A lovely idea, so simple: Karoake Cinema presents muted old film footage and lets participants improvise the dialogue in voice-over. They can also take instruments lying around and make their own musical soundtrack. The set up is a straightforward invitation — a set of microphones standing in front of a wall projection, a set of instruments on the floor. The bold drama scenes showed on screen serve as exciting motivation to take part.
Interestingly, Celine Semaan, the creator of Karaoke Cinema, said initially she had the film’s original subtitles showing, for inspiration, or guidelines – but people plead to have the subtitles removed and started improvising, happy to take a more creative role in the project.
You may have heard of a similar project, Teevx, which is in fact the project’s former edition. Teevx imagined a rather complex screen interface to let participants not only create their own soundtrack, but also draw or write live on TV footage. Teevx was meant to be a call to take over the media, a call for freedom of expression (and it also made it to Cannes Festival).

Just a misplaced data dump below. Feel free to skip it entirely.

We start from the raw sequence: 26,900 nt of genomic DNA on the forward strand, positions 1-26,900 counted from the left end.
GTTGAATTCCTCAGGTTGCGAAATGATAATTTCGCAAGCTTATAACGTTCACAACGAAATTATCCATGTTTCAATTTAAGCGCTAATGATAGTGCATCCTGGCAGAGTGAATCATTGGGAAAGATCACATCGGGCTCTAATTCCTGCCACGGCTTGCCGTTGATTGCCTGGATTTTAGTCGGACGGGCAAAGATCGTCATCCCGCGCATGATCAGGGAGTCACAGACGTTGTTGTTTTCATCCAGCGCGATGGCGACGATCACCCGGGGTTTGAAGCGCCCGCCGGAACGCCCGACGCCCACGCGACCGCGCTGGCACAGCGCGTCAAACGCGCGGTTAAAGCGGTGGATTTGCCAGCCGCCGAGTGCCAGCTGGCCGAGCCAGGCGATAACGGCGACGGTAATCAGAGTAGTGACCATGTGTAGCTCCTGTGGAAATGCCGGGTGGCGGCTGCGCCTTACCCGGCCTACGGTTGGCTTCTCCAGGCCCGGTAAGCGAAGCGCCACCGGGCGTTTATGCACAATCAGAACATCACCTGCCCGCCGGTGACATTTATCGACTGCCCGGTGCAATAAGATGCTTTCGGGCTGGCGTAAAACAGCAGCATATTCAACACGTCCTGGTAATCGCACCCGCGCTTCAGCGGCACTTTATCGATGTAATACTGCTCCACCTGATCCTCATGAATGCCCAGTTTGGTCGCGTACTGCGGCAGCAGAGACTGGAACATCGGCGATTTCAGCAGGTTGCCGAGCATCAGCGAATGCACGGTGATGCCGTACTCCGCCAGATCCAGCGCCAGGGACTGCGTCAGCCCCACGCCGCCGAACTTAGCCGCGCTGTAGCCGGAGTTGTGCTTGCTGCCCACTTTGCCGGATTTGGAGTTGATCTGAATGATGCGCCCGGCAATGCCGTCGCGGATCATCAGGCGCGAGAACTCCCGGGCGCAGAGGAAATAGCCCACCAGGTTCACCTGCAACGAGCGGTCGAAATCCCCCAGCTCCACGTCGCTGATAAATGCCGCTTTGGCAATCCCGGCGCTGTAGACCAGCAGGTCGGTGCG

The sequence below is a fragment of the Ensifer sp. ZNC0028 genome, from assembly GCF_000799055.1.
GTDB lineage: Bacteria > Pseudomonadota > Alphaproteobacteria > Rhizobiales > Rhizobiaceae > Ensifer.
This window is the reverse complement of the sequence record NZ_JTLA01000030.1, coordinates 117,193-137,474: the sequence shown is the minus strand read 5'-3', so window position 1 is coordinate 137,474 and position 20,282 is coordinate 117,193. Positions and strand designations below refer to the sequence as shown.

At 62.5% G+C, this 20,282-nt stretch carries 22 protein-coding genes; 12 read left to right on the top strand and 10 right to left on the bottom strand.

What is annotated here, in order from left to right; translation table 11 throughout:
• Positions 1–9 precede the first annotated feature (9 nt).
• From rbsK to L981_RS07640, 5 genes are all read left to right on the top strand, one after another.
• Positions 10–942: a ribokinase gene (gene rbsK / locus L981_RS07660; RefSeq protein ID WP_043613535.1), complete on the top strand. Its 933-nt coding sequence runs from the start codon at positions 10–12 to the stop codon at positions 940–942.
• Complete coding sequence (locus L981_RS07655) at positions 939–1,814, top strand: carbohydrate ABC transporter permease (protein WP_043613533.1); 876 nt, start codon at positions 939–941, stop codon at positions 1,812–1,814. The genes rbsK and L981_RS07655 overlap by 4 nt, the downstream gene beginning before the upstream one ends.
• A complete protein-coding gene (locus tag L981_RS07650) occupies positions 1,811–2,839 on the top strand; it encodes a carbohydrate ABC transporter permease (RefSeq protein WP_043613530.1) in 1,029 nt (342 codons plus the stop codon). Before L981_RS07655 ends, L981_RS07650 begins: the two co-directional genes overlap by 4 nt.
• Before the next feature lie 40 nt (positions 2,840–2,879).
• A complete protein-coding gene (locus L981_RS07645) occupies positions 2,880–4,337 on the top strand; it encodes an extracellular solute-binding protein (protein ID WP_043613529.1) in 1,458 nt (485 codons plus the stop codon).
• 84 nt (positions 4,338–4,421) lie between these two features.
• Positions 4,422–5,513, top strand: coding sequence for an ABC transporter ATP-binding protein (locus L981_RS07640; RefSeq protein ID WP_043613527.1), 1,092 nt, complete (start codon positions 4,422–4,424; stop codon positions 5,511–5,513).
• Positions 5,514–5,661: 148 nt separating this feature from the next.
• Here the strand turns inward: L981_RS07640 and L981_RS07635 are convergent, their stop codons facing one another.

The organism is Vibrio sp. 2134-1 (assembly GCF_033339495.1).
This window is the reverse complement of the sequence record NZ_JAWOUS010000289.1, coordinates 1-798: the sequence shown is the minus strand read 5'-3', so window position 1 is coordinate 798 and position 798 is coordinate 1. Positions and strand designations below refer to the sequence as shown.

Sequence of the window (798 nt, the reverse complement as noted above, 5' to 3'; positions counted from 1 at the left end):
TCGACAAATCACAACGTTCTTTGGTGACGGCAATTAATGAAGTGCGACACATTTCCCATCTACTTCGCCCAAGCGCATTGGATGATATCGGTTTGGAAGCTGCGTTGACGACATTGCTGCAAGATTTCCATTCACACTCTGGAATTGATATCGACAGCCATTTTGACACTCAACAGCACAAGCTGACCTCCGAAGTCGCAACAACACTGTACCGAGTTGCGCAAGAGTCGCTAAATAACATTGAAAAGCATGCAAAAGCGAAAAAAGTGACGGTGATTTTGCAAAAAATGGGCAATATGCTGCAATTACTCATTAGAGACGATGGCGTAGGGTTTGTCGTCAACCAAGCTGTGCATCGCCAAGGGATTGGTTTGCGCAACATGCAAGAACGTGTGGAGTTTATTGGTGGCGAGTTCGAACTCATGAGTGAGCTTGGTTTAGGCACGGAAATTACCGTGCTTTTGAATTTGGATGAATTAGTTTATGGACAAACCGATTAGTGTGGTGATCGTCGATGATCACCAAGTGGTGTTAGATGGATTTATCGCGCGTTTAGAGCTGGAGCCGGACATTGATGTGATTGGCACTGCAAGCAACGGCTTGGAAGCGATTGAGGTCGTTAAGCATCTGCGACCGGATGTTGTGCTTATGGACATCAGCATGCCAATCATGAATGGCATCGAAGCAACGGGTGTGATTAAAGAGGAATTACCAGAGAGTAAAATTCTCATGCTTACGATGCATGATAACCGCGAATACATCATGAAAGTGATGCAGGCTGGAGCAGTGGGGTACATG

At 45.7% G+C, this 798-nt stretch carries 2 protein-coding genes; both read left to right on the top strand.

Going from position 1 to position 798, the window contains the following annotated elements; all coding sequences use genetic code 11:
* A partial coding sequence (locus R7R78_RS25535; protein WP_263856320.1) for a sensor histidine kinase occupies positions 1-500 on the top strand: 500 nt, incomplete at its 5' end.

Karaoke Cinema’s call to revolution is a little more subtle — the project rather focuses on the performance of participants. Its character finds a new elegance — a simplicity focusing on the playfulness at the heart of the improvisation game.